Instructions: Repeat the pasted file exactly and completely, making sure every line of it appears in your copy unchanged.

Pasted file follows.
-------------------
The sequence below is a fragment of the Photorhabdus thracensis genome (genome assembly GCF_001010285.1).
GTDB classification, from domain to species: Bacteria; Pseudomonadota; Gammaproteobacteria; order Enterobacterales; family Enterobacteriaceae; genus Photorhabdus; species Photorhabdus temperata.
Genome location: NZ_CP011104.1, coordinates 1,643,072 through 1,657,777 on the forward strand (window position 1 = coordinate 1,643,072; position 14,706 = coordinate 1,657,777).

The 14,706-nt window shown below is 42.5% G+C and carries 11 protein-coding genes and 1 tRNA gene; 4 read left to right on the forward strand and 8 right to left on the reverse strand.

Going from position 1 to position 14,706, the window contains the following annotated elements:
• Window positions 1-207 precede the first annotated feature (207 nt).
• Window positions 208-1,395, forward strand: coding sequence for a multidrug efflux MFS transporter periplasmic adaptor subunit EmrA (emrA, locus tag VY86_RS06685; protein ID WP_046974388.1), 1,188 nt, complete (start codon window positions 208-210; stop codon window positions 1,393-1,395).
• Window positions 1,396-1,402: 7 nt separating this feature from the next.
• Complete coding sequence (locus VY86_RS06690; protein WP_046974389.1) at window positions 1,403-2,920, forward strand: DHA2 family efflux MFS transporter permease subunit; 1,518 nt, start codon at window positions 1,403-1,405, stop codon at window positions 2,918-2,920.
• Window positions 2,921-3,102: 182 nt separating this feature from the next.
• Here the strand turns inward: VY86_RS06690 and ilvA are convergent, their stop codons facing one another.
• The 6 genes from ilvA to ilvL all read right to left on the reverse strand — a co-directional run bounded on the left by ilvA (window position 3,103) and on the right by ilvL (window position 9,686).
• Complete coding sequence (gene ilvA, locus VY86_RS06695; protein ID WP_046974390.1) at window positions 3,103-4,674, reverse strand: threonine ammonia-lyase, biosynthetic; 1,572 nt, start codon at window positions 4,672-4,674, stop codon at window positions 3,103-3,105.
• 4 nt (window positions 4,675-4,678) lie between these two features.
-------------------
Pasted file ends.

The sequence below is a fragment of the Photorhabdus thracensis genome (genome assembly GCF_001010285.1).
GTDB classification, from domain to species: Bacteria; Pseudomonadota; Gammaproteobacteria; order Enterobacterales; family Enterobacteriaceae; genus Photorhabdus; species Photorhabdus temperata.
Genome location: NZ_CP011104.1, coordinates 1,643,072 through 1,657,777 on the forward strand (window position 1 = coordinate 1,643,072; position 14,706 = coordinate 1,657,777).

The 14,706-nt window shown below is 42.5% G+C and carries 11 protein-coding genes and 1 tRNA gene; 4 read left to right on the forward strand and 8 right to left on the reverse strand.

Going from position 1 to position 14,706, the window contains the following annotated elements:
• Window positions 1-207 precede the first annotated feature (207 nt).
• Window positions 208-1,395, forward strand: coding sequence for a multidrug efflux MFS transporter periplasmic adaptor subunit EmrA (emrA, locus tag VY86_RS06685; protein ID WP_046974388.1), 1,188 nt, complete (start codon window positions 208-210; stop codon window positions 1,393-1,395).
• Window positions 1,396-1,402: 7 nt separating this feature from the next.
• Complete coding sequence (locus VY86_RS06690; protein WP_046974389.1) at window positions 1,403-2,920, forward strand: DHA2 family efflux MFS transporter permease subunit; 1,518 nt, start codon at window positions 1,403-1,405, stop codon at window positions 2,918-2,920.
• Window positions 2,921-3,102: 182 nt separating this feature from the next.
• Here the strand turns inward: VY86_RS06690 and ilvA are convergent, their stop codons facing one another.
• The 6 genes from ilvA to ilvL all read right to left on the reverse strand — a co-directional run bounded on the left by ilvA (window position 3,103) and on the right by ilvL (window position 9,686).
• Complete coding sequence (gene ilvA, locus VY86_RS06695; protein ID WP_046974390.1) at window positions 3,103-4,674, reverse strand: threonine ammonia-lyase, biosynthetic; 1,572 nt, start codon at window positions 4,672-4,674, stop codon at window positions 3,103-3,105.
• 4 nt (window positions 4,675-4,678) lie between these two features.